Living with myopic macular degeneration is very much a part of who I am these days. I am presently only affected with this malady in one eye, often referred to as the "bad eye." The "good eye" is maintaining itself, and for that I am eternally grateful.

Turning challenges into accomplishments

Over the course of a day, I would speculate that I have said "Will you look at this for me?" or "Can you enlarge the print?" or better still, "Why is it so dark in here?" at least a dozen times or more. Asking for LED lightbulbs in every light fixture and open blinds in every room possible are just a few of the accommodations that have been made.

Honestly, it is what it is, and I am pretty okay with where I am in life.

The challenges presented can become overwhelming if you let them. Turning challenges into accomplishments is more often the goal.

A marriage that is constantly shifting and refocusing

Having been married for 38 years, one’s partnership becomes quite different. Newlyweds are all atwitter with the newfound love for each other — becoming partners in life, forging new beginnings with confidence in each other. Knowing that together anything is possible. In our case, filling their home with a family of 4 and successfully raising them to become independent as they each leave the family home. With complications like emergency C-sections, the adding of 2 hearing aids into the mix, and 2 total knee replacements, the marriage is constantly shifting and refocusing on how to best live in this partnership.

This latest diagnosis of myopic macular degeneration has become the icing on the cake, I believe.

My husband trusts his haircuts to me

My dear husband of 38 years is one of the individuals that has gradually succumbed to life with a smooth and uncovered head, meaning bald on top, limited hair on the sides. On occasion he will need a trim to even up the remaining side hairs, giving him a more kept look.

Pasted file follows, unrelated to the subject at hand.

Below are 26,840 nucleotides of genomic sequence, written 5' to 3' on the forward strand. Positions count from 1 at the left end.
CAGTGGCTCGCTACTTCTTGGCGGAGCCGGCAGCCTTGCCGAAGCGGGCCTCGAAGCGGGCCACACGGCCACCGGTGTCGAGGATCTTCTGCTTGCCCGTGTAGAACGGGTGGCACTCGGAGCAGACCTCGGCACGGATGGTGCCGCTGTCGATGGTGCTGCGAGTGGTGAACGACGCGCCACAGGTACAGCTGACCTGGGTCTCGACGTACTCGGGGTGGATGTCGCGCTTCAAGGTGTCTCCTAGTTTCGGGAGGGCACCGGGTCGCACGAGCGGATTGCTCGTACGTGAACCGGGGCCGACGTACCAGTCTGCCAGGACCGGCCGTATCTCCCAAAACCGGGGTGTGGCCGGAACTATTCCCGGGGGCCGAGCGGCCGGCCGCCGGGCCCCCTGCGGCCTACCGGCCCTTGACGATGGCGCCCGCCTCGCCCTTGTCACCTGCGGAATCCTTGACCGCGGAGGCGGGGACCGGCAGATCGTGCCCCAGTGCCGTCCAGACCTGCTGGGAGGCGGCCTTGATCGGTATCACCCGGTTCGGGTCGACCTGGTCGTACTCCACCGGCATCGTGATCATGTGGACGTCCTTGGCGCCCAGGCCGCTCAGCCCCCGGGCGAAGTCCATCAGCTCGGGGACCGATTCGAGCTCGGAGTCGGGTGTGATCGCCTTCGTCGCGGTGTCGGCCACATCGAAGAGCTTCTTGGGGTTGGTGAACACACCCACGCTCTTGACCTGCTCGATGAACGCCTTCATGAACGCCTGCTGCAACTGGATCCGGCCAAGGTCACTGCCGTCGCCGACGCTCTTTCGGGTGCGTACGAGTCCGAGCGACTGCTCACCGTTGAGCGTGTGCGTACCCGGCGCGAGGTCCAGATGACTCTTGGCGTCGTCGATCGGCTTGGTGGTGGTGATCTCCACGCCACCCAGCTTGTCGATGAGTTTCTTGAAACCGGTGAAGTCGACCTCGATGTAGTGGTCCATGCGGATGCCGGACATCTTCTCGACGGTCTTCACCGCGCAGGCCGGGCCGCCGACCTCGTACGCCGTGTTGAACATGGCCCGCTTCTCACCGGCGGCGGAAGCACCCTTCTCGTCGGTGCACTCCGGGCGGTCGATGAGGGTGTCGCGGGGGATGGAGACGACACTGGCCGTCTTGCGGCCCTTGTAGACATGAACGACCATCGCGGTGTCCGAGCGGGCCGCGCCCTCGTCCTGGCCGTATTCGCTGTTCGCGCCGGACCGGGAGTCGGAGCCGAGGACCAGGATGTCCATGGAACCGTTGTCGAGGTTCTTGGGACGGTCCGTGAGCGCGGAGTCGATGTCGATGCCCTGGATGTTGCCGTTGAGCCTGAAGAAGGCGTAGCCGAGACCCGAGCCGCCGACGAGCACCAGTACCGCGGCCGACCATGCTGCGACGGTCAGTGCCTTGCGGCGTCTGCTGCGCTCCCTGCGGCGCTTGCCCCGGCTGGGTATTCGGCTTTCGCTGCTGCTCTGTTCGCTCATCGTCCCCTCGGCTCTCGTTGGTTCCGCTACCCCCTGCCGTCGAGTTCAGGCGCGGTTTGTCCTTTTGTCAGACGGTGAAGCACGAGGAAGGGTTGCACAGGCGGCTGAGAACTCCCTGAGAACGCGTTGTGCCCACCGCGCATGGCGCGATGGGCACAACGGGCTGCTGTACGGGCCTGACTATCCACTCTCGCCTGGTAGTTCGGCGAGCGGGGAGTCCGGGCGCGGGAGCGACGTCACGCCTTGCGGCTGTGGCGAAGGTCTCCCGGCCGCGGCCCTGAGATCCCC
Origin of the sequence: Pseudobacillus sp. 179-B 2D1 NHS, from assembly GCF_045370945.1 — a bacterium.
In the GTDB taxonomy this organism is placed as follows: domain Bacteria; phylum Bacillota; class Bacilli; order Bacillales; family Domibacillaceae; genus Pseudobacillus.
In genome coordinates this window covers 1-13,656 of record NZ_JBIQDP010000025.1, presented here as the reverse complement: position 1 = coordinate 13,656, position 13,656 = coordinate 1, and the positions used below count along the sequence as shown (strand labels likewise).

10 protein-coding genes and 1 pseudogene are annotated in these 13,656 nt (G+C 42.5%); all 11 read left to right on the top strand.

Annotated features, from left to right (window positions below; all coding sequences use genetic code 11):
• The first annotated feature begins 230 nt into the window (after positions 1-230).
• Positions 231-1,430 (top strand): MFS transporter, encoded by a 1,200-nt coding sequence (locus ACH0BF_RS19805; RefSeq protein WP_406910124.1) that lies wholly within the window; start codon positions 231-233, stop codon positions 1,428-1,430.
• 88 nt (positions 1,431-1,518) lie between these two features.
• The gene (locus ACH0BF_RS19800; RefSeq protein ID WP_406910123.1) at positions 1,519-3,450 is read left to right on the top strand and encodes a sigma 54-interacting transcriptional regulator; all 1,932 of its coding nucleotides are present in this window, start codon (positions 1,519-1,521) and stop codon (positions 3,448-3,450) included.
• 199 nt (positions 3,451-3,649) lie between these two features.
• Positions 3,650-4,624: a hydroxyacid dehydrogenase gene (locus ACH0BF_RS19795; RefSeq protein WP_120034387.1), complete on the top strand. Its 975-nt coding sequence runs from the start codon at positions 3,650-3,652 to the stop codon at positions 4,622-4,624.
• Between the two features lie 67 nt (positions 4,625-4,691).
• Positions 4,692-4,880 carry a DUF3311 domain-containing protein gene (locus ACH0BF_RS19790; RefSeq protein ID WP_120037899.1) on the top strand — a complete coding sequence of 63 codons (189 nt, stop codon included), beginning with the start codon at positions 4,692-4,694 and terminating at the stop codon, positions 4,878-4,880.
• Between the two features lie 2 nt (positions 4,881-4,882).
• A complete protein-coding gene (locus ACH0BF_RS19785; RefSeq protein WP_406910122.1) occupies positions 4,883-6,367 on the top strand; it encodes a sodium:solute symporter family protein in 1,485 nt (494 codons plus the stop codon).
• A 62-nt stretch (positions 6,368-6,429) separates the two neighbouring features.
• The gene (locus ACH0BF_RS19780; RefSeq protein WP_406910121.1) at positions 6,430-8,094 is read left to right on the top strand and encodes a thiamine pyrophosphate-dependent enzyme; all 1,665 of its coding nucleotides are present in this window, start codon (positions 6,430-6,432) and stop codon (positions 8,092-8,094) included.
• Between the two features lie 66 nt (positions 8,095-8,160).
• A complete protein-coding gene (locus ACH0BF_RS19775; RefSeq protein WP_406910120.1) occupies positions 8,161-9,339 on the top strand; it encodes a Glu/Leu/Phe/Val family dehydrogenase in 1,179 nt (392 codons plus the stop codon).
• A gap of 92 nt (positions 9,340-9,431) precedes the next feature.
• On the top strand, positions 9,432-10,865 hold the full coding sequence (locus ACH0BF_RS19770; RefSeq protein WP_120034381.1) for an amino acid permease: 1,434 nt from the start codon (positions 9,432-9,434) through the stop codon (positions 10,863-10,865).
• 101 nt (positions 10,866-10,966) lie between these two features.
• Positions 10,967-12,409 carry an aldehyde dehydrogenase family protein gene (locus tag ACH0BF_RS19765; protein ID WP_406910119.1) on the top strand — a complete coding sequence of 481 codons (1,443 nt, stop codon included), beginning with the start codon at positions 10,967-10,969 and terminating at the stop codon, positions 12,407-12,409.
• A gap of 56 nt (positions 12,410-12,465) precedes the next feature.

In our early marriage days, he would venture to the local barber and have this chore taken care of there. As the years went by, he gradually trusted this chore to me. The handling of the clipper and subsequent trimming were dutifully dealt with, and we celebrated saving $20 of barber bills every month.

This marriage partnership was truly evolving. Our 3 boys also lined up for their monthly trims until they reached an age where they no longer wanted Mom’s all-over trimmings.

Haircuts and the challenge of MMD

Let's add MMD into this equation and recognize the challenge of it.

These days, as I fire up the clippers and cast my eyes towards my husband’s head, I honestly take a minute. I need to peer ever so closely as I run the clippers around his head. I often use the overhead lights as a contrast mechanism, catching the shadowy view of the hairs I am intending to trim off. I work back and forth, buzzing over an almost grid-like pattern to carefully trim off all that is needed to be trimmed off.

At my completion of this exercise, husband does a quick workaround, catching any that I may have missed. I am thinking next time, a headlamp might be necessary.

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